Motorola will charge public-safety subscribers $38 per month, although the vendor can boost that in future years. The BayWeb Joint Powers Authority (PDF) is expected to collect another $5 to $8 per subscriber each month to cover its administrative costs, or around $45-$50/month. From February 10, 2012 to February 9, 2022 it will cost approximately $300,000 in one-time costs, $108,000 in annual recurring user subscription fees, and $80,000 in annual recurring site support costs (pdf).

But other operational costs will boost the overall cost from $157/mo per user to $200/mo per user, according to Chris Flatmoe, San Mateo County’s representative on the JPA board.

That is a steep cost for a private network, particularly as California government entities are struggling, reports

Perhaps the Georgia legislature shouldn’t be spending tens of millions of local taxpayer money on first responder networks. AT&T, Sprint, or Verizon might all provide wideband push-to-talk LTE networks for less cost (under $60/month) and deliver better coverage, too.

Using the “D-Block”, commercial providers could have enabled public/private sharing — and rural broadband access. For everyone.

Public/private partnerships could still happen – in the 600 MHz band. How about 30 MHz for both cities and citizens on TV channels 31-36. Another 20 MHz is waiting on the AWS-3 band (2155-2175 MHz).

Make it free for municipalities. Now that’s economic stimulus!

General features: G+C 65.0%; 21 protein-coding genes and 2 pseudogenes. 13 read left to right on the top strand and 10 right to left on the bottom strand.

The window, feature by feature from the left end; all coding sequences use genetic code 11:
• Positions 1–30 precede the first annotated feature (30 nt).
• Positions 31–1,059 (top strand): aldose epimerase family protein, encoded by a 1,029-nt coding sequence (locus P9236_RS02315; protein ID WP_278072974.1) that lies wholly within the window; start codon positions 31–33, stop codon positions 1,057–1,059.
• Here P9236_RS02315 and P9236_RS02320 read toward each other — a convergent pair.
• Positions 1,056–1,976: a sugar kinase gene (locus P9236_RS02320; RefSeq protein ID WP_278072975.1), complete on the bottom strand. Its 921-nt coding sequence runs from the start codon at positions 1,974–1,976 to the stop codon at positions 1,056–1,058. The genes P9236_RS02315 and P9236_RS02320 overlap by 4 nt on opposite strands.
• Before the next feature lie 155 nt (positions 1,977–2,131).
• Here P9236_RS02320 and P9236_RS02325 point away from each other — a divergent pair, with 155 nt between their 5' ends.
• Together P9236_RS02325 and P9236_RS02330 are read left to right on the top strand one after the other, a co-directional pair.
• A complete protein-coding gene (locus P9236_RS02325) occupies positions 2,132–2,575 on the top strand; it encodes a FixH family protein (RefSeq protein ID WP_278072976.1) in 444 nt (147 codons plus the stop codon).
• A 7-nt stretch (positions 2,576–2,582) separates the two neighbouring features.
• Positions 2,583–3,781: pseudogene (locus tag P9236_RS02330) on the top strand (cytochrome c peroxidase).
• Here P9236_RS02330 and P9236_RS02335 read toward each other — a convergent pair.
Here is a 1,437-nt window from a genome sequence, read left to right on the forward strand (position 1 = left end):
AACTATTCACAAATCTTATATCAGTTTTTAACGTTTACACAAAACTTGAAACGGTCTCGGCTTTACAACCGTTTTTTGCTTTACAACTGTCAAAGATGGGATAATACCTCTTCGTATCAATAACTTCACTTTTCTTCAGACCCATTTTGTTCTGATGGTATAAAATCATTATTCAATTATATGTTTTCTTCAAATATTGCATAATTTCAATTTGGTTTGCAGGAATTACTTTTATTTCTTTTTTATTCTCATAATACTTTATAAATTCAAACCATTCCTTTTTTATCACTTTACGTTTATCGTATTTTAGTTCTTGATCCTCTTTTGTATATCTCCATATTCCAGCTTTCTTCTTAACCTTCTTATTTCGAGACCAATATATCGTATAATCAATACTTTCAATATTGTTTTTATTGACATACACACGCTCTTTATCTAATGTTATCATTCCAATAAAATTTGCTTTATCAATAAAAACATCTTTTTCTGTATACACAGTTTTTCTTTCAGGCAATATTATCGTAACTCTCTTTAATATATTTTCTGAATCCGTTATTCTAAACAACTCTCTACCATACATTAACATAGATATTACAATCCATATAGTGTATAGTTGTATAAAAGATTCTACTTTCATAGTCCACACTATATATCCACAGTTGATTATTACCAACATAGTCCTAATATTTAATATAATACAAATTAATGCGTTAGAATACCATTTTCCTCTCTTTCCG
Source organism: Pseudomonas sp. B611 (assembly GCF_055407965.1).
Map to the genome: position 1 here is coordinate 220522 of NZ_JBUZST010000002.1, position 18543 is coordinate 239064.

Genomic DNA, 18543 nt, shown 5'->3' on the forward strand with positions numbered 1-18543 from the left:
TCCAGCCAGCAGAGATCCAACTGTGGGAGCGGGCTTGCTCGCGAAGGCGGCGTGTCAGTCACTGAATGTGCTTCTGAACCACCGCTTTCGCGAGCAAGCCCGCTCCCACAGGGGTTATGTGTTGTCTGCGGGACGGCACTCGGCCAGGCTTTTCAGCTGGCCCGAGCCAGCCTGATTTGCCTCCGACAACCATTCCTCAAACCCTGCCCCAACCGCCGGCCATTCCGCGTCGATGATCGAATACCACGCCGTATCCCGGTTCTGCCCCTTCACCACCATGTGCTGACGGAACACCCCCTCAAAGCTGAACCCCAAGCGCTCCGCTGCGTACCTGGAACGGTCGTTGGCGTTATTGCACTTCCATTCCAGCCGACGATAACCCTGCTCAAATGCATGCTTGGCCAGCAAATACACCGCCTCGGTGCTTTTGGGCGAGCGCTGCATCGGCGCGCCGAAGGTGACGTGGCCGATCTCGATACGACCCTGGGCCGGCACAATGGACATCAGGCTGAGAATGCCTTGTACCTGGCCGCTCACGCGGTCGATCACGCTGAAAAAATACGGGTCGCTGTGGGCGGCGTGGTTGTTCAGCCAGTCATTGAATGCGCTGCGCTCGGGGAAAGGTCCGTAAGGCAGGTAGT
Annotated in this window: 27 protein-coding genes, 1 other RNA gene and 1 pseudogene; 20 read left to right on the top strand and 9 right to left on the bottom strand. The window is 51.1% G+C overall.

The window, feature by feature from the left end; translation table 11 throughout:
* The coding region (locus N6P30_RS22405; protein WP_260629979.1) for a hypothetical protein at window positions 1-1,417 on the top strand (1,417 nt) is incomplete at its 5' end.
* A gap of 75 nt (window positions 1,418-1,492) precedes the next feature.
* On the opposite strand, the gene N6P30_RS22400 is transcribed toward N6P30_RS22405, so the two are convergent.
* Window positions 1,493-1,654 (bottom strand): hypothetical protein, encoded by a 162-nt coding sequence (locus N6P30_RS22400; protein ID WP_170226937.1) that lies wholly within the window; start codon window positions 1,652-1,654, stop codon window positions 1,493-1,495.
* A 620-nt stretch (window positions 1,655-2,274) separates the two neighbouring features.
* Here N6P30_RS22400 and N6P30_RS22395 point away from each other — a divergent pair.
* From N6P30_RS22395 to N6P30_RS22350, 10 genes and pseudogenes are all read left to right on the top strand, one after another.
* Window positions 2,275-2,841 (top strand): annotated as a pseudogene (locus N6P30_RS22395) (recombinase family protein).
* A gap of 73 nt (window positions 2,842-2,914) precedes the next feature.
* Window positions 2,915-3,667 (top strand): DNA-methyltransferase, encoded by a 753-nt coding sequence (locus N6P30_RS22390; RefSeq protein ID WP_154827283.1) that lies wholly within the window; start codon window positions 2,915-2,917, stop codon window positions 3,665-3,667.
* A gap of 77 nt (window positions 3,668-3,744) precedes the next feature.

Related stories on DailyWireless include; Alca-Lu’s LTE Public Safety Network, D-Block Legislation Stalled, Seybold: Furgetabout Video on LTE Public Safety Band, Broadband Disability Act, Public Service Radio Convention, Public Safety Net Removed from Debt Ceiling Bill, The D-Block Gamble, D-Block Gets a Hearing, National Wireless Initiative, White House: D-Block to Police/Fire, State of the Spectrum, SF Announces LTE First Responder Net, Riot in D Block, Why Cops Don’t Just Use Cell Phones, SF Announces LTE First Responder Net, The 700MHz Network: Who Pays?, Public Safety Spectrum Grab, Oregon’s $600M Public Safety Network Likely Killed, Bay Area 700 MHz Net in Altercation , SF Announces LTE First Responder Net, New York Cancels Statewide Wireless Network, M/A-COM to NY: We’re Good, The D-Block Gamble, National Wireless Initiative, White House: D-Block to Police/Fire, White Space War, White Space To Go, White Spaces Get IEEE Standard, Broadcasters: Portable Devices Kill DTV, Mud Fight in White Space, LTE Vrs WiMAX: It’s a Wrap!, The 700 Mhz Club

Posted by Sam Churchill on Wednesday, February 15th, 2012 at 10:34 am .